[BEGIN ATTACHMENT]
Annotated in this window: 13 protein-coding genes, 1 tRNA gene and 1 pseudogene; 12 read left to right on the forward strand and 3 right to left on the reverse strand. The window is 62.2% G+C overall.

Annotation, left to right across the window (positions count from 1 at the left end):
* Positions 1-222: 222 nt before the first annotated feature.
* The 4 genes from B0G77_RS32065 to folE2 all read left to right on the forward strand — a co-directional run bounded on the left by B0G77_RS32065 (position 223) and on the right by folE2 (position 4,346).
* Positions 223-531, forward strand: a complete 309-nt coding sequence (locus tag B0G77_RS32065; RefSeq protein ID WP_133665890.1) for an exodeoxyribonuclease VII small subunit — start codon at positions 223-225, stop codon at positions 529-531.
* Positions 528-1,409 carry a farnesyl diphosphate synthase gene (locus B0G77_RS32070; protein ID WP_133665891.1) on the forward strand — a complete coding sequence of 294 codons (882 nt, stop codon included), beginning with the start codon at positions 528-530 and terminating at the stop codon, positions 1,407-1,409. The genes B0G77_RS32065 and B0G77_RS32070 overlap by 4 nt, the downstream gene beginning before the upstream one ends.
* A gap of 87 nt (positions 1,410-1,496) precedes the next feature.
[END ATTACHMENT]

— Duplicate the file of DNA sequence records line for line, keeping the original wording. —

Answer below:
Annotated in this window: 13 protein-coding genes, 1 tRNA gene and 1 pseudogene; 12 read left to right on the forward strand and 3 right to left on the reverse strand. The window is 62.2% G+C overall.

Annotation, left to right across the window (positions count from 1 at the left end):
* Positions 1-222: 222 nt before the first annotated feature.
* The 4 genes from B0G77_RS32065 to folE2 all read left to right on the forward strand — a co-directional run bounded on the left by B0G77_RS32065 (position 223) and on the right by folE2 (position 4,346).
* Positions 223-531, forward strand: a complete 309-nt coding sequence (locus tag B0G77_RS32065; RefSeq protein ID WP_133665890.1) for an exodeoxyribonuclease VII small subunit — start codon at positions 223-225, stop codon at positions 529-531.
* Positions 528-1,409 carry a farnesyl diphosphate synthase gene (locus B0G77_RS32070; protein ID WP_133665891.1) on the forward strand — a complete coding sequence of 294 codons (882 nt, stop codon included), beginning with the start codon at positions 528-530 and terminating at the stop codon, positions 1,407-1,409. The genes B0G77_RS32065 and B0G77_RS32070 overlap by 4 nt, the downstream gene beginning before the upstream one ends.
* A gap of 87 nt (positions 1,410-1,496) precedes the next feature.